• Apple Patents Integrated Heart Rate Monitor For Smartphones, Hover Touch Sensors

    Apple Patents Integrated Heart Rate Monitor For Smartphones, Hover Touch Sensors

    Apple has been issued a couple new patents by the USPTO today, including one for hover touch sensing the likes of which we’re starting to see rolled out in Android-powered devices lately like the Samsung Galaxy S4. Another patent issued today covers an embedded heart rate monitor that could add one more sensor to the iPhone, with potential for biometrics and fitness apps. Read More

  • Apple Patents Curved Touch Screen And Display Tech

    Apple Patents Curved Touch Screen And Display Tech

    Apple has received a patent for curved touchscreens and displays, according to AppleInsider, which describes a system for making curved touch sensitive glass. The method patented by Apple is designed to create a curved screen surface that remains touch sensitive without deforming or distorting the image the display would produce, and would be able to be used in displays, touch-sensitive mice… Read More

  • Gift Guide: Mujjo Touchscreen Gloves

    Gift Guide: Mujjo Touchscreen Gloves

    The Nokia Lumia 920 can be used with any gloves: it’s a miracle. But for the vast majority of other smartphones, that’s not the case, so there are a variety of sellers making touchscreen compatible gloves. Netherlands-based Mujjo was one of the first to try and make some that are actually stylish and durable, and they’ve been updated this year with a number of improvements. Read More

  • Microsoft Envisions A Future With Super-Fast Touchscreens

    Microsoft Envisions A Future With Super-Fast Touchscreens

    As solid as modern touchscreens are, there’s very often an subtly apparent sense of disconnect when you try to use one. According to Paul Dietz of Microsoft’s Applied Sciences Group, it all comes down to latency — he notes average touchscreens have a latency of a 100ms, which yields a noticeable bit of lag between a user touching a screen and the screen displaying a reaction… Read More

  • Microsoft RearType Research Project Has Its Rear In Gear

    Some people complain about the direction of touch panels. Complaints about losing a physical keyboard are some of the biggest. Certainly typing anything larger than a page can begin to feel numb on a touch device. So why not put the keys in the back? Read More

  • Panasonic's paperless, stylus-compatible fax/phone combo with 4.9-inch touchscreen

    Fax isn’t dead, at least not in Japan. In January last year, Panasonic introduced the “world’s first” paperless fax machine for the Japanese market. And today, the same company announced [JP] the KX-PW821, which is (according to Panasonic) the “world’s first” stylus-compatible fax/phone combo. In other words, it allows users to directly write messages… Read More

  • Jolicloud 1.0 will support some touch displays out of the box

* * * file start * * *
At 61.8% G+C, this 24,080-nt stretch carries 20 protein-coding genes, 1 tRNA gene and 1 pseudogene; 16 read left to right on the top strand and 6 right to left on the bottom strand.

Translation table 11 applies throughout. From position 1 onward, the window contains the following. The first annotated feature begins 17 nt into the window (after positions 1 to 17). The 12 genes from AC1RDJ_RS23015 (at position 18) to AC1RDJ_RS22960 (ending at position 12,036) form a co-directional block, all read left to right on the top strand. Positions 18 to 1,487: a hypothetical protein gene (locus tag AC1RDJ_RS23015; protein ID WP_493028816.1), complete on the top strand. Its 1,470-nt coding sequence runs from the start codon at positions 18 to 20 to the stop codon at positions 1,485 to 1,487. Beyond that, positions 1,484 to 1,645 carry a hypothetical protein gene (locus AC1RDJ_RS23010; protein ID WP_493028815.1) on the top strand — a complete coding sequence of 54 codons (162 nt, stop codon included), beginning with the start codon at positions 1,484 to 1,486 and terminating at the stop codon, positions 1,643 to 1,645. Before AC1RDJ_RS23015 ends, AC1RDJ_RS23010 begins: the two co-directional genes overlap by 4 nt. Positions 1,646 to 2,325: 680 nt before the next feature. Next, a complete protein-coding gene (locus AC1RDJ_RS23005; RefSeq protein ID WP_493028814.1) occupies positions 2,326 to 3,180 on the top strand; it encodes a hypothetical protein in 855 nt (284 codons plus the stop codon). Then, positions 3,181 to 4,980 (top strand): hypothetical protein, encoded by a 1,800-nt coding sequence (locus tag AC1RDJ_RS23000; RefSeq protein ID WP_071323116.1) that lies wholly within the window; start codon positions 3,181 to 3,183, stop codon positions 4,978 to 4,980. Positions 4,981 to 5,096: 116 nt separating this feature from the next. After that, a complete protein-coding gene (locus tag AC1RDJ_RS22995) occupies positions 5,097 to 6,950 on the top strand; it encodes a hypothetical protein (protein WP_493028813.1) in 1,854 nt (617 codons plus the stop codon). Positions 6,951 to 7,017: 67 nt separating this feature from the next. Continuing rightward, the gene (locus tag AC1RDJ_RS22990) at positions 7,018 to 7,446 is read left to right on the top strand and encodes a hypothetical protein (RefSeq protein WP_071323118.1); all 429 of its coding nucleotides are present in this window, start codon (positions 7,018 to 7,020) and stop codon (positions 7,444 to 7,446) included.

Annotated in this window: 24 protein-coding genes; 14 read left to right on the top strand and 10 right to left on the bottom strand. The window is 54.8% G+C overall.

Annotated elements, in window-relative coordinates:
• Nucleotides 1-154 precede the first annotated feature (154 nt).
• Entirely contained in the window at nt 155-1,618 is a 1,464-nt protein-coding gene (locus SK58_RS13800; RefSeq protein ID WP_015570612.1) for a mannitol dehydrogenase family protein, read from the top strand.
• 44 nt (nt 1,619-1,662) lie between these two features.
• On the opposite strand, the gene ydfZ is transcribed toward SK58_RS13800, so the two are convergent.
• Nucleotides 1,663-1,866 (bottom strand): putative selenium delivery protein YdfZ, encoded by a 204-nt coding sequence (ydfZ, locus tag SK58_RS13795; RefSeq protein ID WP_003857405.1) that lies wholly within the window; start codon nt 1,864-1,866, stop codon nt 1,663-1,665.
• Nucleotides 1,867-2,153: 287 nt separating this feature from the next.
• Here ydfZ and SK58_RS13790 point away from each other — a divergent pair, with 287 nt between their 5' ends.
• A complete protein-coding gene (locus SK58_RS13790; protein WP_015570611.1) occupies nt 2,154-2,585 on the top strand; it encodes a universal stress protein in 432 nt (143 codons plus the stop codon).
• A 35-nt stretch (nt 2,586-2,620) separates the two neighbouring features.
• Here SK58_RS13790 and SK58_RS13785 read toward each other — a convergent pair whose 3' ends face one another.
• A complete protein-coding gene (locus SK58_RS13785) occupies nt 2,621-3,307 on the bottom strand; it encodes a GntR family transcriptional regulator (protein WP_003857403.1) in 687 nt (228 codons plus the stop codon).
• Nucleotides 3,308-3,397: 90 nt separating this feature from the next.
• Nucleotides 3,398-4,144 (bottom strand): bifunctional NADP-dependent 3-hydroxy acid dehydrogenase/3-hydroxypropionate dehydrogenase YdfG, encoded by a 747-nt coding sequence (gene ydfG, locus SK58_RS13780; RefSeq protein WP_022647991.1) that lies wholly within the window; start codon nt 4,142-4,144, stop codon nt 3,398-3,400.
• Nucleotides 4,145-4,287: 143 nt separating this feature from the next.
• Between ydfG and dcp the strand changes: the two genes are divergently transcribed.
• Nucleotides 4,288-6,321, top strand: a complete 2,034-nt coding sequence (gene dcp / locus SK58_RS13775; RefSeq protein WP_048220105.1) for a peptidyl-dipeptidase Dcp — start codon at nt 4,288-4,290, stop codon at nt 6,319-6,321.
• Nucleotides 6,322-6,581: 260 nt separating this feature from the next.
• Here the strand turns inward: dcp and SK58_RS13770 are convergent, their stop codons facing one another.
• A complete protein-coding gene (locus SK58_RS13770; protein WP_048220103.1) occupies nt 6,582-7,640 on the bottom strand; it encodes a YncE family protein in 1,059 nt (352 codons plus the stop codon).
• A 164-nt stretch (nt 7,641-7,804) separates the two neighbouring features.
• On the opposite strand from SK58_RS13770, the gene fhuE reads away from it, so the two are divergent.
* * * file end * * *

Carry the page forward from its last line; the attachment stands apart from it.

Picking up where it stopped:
Joilcloud, is a Linux-based operating system for small devices (e.g. netbooks and touchscreens). The new version 1.0 now supports a long list of touchscreen devices right out of the box. Check out the video of it in action showing off the new HTML 5 interface. Looks pretty cool. Read More

  • Sharp unveils glasses-free 3D display for ebook readers, tablets

    It was just a matter of time, but now Sharp has unveiled a 10.6-inch display [JP], which is 3D, can be used without glasses and is suitable for e-book readers, tablet PCs and digital photo frames. Just like with the 3D TV the company showed today, technical details are relatively scarce (both devices were publicly shown for the first time today). Read More

  • For the Nintendo 3DS? Sharp unveils glasses-free 3D touchscreen [Update: Video]

    Glasses-free 3D displays for mobile devices are nothing new. Hitachi, for example, started selling a 3D-enabled handset [JP] in Japan as early as last year. The Hitachi product didn’t make much of a splash, but Sharp’s new parallax barrier-based 3D display for mobile devices (which the company announced today) appears to be pretty cool. Read More

  • The iTable continues to develop and show gaming potential

    We’ve told you about the iTable before, and PQ Labs. They showed off their latest stage in the development process at CeBIT this year, by installing the screen into a coffee table. The newest version can register up to 32 touch points and actually determine the shape of the object being placed on the screen. Read More

  • zForce touchscreens from Neonode

    Anyone remember Neonode? Apparently we do, but not very well. Anyway, these guys are back with a range of touchscreen panels called zForce. These pads range from 5 to 13 in. widescreen models, and are supposed to have plenty of advantages over current resistive and capacitive panel systems. Well that certainly sounds enticing, doesn’t it? Read More

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